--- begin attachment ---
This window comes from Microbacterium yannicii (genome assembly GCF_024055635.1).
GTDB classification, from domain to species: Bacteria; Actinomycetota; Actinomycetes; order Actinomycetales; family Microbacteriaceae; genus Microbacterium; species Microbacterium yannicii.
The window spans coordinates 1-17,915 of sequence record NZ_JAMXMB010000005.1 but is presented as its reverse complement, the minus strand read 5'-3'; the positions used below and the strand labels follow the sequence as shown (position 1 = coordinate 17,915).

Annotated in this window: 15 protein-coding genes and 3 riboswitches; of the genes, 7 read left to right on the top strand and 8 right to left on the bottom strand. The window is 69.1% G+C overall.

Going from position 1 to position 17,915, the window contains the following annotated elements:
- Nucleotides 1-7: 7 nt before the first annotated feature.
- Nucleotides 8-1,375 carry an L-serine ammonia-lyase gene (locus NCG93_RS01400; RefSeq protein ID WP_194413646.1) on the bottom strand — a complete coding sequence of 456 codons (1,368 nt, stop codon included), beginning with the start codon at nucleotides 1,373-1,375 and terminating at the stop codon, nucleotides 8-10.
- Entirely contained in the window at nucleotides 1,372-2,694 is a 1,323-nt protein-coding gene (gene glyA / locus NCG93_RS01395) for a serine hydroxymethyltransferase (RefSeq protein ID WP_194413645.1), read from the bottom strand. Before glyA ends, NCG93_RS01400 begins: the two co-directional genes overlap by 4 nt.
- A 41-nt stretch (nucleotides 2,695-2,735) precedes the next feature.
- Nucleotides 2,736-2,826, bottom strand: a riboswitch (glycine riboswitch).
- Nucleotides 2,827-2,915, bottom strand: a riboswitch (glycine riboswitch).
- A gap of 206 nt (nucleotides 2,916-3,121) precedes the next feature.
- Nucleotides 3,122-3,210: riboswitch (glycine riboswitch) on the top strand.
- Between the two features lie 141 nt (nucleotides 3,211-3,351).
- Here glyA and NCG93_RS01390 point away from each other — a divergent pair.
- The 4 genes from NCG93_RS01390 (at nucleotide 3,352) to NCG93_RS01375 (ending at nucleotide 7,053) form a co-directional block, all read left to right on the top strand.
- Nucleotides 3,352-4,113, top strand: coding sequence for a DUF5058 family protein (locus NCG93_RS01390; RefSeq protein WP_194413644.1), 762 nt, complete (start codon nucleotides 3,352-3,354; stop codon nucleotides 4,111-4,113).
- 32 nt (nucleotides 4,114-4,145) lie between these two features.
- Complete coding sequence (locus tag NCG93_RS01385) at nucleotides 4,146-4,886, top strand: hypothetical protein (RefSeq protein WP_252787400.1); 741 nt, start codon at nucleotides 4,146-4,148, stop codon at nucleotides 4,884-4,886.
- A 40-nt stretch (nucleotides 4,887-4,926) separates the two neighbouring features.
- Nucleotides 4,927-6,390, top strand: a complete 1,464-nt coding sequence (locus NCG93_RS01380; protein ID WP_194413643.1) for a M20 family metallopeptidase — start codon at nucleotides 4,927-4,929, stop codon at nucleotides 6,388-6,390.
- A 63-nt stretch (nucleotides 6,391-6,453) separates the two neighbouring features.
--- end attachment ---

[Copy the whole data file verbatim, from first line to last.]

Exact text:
This window comes from Microbacterium yannicii (genome assembly GCF_024055635.1).
GTDB classification, from domain to species: Bacteria; Actinomycetota; Actinomycetes; order Actinomycetales; family Microbacteriaceae; genus Microbacterium; species Microbacterium yannicii.
The window spans coordinates 1-17,915 of sequence record NZ_JAMXMB010000005.1 but is presented as its reverse complement, the minus strand read 5'-3'; the positions used below and the strand labels follow the sequence as shown (position 1 = coordinate 17,915).

Annotated in this window: 15 protein-coding genes and 3 riboswitches; of the genes, 7 read left to right on the top strand and 8 right to left on the bottom strand. The window is 69.1% G+C overall.

Going from position 1 to position 17,915, the window contains the following annotated elements:
- Nucleotides 1-7: 7 nt before the first annotated feature.
- Nucleotides 8-1,375 carry an L-serine ammonia-lyase gene (locus NCG93_RS01400; RefSeq protein ID WP_194413646.1) on the bottom strand — a complete coding sequence of 456 codons (1,368 nt, stop codon included), beginning with the start codon at nucleotides 1,373-1,375 and terminating at the stop codon, nucleotides 8-10.
- Entirely contained in the window at nucleotides 1,372-2,694 is a 1,323-nt protein-coding gene (gene glyA / locus NCG93_RS01395) for a serine hydroxymethyltransferase (RefSeq protein ID WP_194413645.1), read from the bottom strand. Before glyA ends, NCG93_RS01400 begins: the two co-directional genes overlap by 4 nt.
- A 41-nt stretch (nucleotides 2,695-2,735) precedes the next feature.
- Nucleotides 2,736-2,826, bottom strand: a riboswitch (glycine riboswitch).
- Nucleotides 2,827-2,915, bottom strand: a riboswitch (glycine riboswitch).
- A gap of 206 nt (nucleotides 2,916-3,121) precedes the next feature.
- Nucleotides 3,122-3,210: riboswitch (glycine riboswitch) on the top strand.
- Between the two features lie 141 nt (nucleotides 3,211-3,351).
- Here glyA and NCG93_RS01390 point away from each other — a divergent pair.
- The 4 genes from NCG93_RS01390 (at nucleotide 3,352) to NCG93_RS01375 (ending at nucleotide 7,053) form a co-directional block, all read left to right on the top strand.
- Nucleotides 3,352-4,113, top strand: coding sequence for a DUF5058 family protein (locus NCG93_RS01390; RefSeq protein WP_194413644.1), 762 nt, complete (start codon nucleotides 3,352-3,354; stop codon nucleotides 4,111-4,113).
- 32 nt (nucleotides 4,114-4,145) lie between these two features.
- Complete coding sequence (locus tag NCG93_RS01385) at nucleotides 4,146-4,886, top strand: hypothetical protein (RefSeq protein WP_252787400.1); 741 nt, start codon at nucleotides 4,146-4,148, stop codon at nucleotides 4,884-4,886.
- A 40-nt stretch (nucleotides 4,887-4,926) separates the two neighbouring features.
- Nucleotides 4,927-6,390, top strand: a complete 1,464-nt coding sequence (locus NCG93_RS01380; protein ID WP_194413643.1) for a M20 family metallopeptidase — start codon at nucleotides 4,927-4,929, stop codon at nucleotides 6,388-6,390.
- A 63-nt stretch (nucleotides 6,391-6,453) separates the two neighbouring features.